The only person I know on the review panel is lawyer, Shane Simpson, whose integrity is unquestionable. What is questionable are terms of reference that were too narrow to get beyond simply asking the artists if they painted the pictures. In a court of law questions would be asked about whether promises of payment, forms of influence or intimidation might have come into play. Anybody familiar with the way the APYACC is run, and the forceful personalities involved, can only feel sceptical about this “ask the artist” charade.

I was reminded of Donald Trump, after his one-on-one meeting with Putin in Helsinki, when he chose to believe the Russian leader’s story about election interference rather than the reports of his own intelligence services. “He said he didn’t do it!”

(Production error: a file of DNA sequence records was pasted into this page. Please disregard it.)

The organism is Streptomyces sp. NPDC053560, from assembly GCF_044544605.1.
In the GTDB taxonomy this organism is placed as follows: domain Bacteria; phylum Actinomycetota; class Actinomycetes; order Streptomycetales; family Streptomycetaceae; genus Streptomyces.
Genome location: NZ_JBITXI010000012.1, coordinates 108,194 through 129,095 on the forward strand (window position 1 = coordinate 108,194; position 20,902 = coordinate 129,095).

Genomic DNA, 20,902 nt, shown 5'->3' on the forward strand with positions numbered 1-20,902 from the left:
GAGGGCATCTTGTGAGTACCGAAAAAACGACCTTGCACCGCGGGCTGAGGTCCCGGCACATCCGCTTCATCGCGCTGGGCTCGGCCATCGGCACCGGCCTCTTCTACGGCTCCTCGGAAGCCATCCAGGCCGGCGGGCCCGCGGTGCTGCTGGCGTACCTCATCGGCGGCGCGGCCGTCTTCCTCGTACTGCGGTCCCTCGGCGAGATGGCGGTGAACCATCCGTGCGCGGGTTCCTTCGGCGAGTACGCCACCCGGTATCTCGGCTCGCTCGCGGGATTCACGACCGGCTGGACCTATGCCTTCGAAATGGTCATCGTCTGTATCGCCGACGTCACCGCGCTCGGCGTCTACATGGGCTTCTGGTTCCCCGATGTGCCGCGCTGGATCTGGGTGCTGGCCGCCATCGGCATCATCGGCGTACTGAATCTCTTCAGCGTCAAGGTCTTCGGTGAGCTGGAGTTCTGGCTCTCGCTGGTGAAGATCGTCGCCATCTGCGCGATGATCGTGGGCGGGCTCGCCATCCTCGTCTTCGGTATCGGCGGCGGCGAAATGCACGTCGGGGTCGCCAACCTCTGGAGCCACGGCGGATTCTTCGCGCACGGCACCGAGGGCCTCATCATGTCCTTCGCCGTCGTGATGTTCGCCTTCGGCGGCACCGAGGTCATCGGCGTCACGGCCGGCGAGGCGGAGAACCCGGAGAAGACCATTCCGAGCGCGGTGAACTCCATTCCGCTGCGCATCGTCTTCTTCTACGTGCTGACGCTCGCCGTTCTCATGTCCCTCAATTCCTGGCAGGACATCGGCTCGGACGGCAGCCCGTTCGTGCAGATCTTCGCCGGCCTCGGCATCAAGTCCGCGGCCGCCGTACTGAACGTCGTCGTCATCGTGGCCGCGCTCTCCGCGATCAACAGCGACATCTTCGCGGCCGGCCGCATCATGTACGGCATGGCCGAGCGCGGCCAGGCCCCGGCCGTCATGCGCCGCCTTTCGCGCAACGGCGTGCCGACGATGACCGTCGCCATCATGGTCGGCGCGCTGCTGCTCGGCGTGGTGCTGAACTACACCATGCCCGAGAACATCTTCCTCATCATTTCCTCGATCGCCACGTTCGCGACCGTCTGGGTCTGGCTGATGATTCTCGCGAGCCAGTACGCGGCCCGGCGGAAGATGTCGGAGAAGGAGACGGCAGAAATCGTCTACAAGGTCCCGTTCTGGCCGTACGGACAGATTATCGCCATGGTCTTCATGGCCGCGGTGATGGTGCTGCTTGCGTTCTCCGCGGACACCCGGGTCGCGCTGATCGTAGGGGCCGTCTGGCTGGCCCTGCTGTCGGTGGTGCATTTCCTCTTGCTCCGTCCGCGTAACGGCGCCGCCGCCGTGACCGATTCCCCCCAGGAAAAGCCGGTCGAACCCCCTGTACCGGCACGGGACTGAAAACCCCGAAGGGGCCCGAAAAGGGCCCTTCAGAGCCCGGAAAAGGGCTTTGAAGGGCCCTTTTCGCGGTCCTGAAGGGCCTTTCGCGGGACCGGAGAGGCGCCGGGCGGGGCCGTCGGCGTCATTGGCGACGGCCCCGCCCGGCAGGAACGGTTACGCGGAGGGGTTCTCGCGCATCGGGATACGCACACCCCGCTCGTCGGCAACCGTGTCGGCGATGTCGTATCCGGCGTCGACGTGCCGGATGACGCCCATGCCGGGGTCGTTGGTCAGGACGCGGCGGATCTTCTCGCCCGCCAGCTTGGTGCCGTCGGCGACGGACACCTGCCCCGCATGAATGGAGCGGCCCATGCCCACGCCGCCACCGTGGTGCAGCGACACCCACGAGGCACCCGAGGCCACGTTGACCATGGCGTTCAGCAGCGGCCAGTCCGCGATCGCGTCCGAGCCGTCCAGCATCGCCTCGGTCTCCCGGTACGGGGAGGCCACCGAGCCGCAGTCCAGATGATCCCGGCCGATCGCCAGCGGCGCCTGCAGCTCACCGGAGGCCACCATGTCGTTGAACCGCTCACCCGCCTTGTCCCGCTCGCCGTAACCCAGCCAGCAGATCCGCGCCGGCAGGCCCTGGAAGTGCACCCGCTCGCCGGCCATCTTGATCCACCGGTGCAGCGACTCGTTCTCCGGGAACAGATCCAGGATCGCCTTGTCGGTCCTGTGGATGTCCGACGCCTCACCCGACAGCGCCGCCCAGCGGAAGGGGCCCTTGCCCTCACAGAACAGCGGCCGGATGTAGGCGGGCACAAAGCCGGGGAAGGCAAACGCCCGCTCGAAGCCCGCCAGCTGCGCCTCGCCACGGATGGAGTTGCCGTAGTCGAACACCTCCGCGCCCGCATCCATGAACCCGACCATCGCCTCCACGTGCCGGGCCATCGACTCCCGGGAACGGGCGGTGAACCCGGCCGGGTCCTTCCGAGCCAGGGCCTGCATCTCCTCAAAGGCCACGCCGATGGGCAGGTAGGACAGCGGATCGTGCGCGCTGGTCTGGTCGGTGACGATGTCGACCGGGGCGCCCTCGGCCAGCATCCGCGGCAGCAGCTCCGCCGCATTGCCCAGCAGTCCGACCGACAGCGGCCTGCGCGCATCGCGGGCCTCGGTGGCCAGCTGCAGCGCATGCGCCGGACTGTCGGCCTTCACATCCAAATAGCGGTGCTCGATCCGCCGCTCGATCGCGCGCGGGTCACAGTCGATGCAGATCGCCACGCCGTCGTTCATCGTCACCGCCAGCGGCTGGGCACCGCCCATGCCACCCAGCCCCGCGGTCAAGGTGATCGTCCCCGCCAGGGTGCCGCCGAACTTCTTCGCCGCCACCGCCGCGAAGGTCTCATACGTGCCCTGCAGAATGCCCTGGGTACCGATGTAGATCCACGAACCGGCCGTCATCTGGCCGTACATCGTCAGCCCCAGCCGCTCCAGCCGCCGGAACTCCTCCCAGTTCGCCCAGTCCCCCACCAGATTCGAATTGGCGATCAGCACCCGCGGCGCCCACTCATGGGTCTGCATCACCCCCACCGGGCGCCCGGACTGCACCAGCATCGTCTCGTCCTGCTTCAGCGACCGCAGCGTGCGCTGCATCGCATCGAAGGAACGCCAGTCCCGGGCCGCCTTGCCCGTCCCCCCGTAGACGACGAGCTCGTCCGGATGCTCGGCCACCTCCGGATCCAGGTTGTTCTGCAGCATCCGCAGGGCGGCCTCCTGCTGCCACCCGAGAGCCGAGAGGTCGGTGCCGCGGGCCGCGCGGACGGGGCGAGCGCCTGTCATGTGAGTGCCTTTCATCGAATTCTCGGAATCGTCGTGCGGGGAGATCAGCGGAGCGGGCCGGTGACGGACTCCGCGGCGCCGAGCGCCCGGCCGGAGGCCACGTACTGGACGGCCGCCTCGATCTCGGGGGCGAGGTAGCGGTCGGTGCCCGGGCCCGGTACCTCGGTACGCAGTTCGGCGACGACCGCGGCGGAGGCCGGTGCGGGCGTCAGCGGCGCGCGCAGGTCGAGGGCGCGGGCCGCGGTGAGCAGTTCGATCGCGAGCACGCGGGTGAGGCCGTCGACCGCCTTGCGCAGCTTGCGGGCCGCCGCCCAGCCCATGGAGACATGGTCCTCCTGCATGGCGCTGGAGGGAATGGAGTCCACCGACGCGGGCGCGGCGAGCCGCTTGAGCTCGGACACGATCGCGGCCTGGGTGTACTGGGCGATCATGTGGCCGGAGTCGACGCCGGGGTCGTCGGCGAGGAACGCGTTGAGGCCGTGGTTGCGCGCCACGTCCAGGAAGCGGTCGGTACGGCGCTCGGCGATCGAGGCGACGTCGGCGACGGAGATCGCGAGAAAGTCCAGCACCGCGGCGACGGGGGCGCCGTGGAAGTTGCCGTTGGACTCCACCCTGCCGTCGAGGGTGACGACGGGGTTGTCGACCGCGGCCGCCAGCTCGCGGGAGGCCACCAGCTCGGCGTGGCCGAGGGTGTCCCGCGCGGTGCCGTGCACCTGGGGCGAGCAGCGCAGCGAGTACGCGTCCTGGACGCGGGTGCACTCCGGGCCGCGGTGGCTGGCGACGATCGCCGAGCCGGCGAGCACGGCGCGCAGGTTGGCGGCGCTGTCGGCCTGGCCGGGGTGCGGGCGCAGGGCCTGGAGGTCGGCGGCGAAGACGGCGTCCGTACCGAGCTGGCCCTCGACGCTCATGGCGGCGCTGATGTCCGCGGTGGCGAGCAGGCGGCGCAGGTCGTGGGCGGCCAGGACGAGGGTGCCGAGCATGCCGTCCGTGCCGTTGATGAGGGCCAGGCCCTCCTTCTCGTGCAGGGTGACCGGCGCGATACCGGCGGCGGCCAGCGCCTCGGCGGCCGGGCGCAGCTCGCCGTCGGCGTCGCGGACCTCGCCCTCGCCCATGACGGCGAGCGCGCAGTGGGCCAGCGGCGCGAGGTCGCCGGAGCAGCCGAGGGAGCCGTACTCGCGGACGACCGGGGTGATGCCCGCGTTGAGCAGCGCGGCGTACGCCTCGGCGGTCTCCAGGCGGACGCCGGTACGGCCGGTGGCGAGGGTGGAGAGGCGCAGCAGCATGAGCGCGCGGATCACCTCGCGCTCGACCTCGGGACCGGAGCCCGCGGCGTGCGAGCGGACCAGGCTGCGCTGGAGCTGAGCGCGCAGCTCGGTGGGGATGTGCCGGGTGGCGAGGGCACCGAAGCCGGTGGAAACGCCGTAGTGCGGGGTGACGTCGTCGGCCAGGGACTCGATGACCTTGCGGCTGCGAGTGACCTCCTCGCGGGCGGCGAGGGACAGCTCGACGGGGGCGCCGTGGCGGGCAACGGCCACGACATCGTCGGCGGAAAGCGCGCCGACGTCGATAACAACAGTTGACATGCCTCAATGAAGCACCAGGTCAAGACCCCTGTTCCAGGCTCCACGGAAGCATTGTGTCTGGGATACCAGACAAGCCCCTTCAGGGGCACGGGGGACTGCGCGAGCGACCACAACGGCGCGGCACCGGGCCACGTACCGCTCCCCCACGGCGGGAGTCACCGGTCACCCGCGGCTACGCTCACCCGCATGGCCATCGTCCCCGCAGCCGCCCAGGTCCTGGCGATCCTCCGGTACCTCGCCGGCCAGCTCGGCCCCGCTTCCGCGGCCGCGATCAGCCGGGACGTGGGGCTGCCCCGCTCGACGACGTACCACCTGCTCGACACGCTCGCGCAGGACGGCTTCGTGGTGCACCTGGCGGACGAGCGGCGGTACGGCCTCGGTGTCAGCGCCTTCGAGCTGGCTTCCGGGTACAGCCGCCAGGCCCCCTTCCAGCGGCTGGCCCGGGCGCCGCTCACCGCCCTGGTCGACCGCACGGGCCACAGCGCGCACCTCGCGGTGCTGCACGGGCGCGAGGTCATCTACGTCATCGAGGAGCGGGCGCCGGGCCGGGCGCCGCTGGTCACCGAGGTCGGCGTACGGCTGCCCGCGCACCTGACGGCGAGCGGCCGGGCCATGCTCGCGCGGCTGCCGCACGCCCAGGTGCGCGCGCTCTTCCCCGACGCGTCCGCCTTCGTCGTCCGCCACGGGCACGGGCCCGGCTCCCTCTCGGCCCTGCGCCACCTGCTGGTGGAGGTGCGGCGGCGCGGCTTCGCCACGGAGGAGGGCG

‘He said, she said’ is not a way of proving anything. The NGA Report will merely keep the pot boiling, pushing The Australian to double down on their own, ongoing investigations, and putting extra pressure on the more broad-ranging inquiry being set up by the South Australian government. One suspects the APY story will eventually be played out in court.

If NGA director, Nick Mitzevich, thinks this completely anodyne document gives him the green light to put on the Ngura Pulka show, when the APYACC has been expelled from the Indigenous Art Code, it would be a perilous, high-handed gesture. It would mean ignoring the concerns of the rest of the industry, putting his own judgement ahead of Aboriginal artists and experts who have expressed the gravest reservations.